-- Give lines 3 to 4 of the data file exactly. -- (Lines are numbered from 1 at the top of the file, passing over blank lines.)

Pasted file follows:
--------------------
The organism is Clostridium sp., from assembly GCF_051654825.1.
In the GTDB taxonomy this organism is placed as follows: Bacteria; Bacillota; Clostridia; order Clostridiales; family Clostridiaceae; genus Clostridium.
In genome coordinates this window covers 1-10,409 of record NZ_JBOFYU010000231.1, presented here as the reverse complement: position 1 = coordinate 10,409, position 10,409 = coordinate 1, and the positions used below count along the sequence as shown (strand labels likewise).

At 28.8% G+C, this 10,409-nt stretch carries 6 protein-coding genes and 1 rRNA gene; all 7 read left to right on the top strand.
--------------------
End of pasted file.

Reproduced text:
In genome coordinates this window covers 1-10,409 of record NZ_JBOFYU010000231.1, presented here as the reverse complement: position 1 = coordinate 10,409, position 10,409 = coordinate 1, and the positions used below count along the sequence as shown (strand labels likewise).

At 28.8% G+C, this 10,409-nt stretch carries 6 protein-coding genes and 1 rRNA gene; all 7 read left to right on the top strand.